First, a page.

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When a Patient Refuses to Listen to Their Doctor

The all-too-common experience of a patient refusing treatment or testing, or simply being non-compliant has become rampant. In order for practitioners to protect themselves, medical documentation must be more diligent than ever. Patient non-compliance can result in a multitude of negative ramifications to the practitioner.

When a patient does not follow medical recommendations, each non-compliant inaction must be documented in the record, described in sufficient detail, and recorded each and every time advice is not followed. A physician always has the right to appropriately discharge a patient if efforts to compel compliance remain unsuccessful.

More importantly, there are ways to speak with patients and attempt to bring them into compliance without creating additional friction between patient and physician. If a patient becomes disruptive to the practice, consider the potential reasons for the non-compliance and consider that the patient may be hesitant to discuss their reason. Accordingly, it is important for staff and physician to be on the same page when attempting to convince a patient to do what’s best for them and comply with sound medical advice. The more medical information shared with the patient the better. Bolstering a patient’s trust takes time!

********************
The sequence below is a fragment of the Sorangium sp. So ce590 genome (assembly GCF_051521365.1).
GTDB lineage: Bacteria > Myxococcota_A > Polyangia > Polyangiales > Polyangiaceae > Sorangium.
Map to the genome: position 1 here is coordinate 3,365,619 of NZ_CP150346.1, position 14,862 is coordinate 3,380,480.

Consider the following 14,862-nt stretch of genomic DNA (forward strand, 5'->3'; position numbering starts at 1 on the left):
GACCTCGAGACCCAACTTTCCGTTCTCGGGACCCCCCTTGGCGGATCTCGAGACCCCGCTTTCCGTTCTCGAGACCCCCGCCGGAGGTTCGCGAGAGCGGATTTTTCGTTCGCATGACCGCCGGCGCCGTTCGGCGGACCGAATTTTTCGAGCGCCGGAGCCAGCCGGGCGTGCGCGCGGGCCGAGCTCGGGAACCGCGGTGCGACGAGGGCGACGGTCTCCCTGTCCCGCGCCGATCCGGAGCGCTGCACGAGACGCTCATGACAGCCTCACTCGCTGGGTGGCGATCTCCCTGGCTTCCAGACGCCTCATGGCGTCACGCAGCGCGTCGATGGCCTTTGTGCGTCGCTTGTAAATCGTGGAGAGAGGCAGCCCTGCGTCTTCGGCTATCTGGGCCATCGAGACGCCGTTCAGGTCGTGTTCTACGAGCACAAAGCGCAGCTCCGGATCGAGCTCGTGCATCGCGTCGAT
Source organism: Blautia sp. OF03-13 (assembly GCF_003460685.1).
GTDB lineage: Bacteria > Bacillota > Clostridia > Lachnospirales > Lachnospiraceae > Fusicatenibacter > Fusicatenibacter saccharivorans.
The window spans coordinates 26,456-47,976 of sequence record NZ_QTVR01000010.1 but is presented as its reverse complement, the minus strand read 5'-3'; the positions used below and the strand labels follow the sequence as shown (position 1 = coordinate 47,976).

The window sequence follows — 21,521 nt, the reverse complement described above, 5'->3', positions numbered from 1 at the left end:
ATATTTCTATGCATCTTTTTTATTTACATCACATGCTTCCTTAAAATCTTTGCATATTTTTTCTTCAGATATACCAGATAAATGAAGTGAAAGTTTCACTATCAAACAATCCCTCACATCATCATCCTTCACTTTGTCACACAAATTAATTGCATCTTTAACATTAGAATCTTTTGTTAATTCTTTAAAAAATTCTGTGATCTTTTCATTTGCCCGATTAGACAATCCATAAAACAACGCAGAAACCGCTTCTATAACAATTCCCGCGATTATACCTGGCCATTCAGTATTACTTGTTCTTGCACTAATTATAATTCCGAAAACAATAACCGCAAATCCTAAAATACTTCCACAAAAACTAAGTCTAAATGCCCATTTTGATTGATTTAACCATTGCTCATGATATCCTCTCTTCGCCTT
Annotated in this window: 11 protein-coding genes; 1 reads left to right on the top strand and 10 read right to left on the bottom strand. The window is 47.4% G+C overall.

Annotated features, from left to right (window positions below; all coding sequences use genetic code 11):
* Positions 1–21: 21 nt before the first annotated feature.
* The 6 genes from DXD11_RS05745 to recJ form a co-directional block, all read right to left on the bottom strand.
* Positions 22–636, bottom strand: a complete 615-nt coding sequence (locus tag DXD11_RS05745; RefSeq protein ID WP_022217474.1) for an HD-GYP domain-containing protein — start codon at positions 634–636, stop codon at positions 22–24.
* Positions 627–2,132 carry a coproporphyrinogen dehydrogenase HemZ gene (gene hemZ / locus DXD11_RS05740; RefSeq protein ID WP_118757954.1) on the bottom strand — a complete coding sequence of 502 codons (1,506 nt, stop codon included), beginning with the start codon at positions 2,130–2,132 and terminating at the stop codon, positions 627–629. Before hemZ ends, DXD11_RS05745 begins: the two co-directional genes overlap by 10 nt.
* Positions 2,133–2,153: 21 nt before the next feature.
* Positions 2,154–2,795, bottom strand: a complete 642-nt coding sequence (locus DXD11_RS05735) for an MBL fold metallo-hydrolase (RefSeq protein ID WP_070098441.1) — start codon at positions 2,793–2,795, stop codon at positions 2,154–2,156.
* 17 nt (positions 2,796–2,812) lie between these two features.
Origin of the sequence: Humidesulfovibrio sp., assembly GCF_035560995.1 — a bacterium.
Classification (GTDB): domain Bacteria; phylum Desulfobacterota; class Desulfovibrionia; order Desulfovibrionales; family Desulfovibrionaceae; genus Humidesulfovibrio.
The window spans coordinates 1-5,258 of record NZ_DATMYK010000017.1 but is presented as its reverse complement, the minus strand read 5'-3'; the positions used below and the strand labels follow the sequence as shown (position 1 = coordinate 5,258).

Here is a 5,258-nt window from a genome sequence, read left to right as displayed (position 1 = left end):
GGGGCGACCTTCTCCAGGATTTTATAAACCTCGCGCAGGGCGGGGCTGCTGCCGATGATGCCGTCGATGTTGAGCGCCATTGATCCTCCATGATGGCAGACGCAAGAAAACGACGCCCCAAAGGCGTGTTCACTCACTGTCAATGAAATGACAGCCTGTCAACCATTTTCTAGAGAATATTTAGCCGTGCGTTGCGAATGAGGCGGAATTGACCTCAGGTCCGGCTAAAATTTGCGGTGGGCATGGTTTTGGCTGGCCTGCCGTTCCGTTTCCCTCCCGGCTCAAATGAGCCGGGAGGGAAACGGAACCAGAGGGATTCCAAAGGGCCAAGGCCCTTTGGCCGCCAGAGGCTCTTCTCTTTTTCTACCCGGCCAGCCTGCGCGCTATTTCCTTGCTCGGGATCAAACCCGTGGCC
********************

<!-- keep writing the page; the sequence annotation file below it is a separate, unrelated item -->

It is highly recommended that each practice adopt a uniform protocol for handling non-compliant patients. That does not mean that each situation is treated exactly the same, but the protocol will provide a framework for physicians and staff alike to generally deal with non-compliance situations.

Clearly, there are degrees of non-compliance. Some can be tolerated and others can be extremely harmful to patient and practitioner alike. Every physician must be forward-thinking and aware that the patient’s non-compliance does not automatically absolve the physician from responsibility for what ultimately happens to the patient.

As long as the patient remains a patient, the physician must continue to try to bring that patient into compliance. All efforts and each refusal must be diligently recorded in the medical chart.

If you have any questions on this or any other related matters, please contact Sandra Jarva Weiss, Chair of the Health Care and Life Sciences Practice Group, at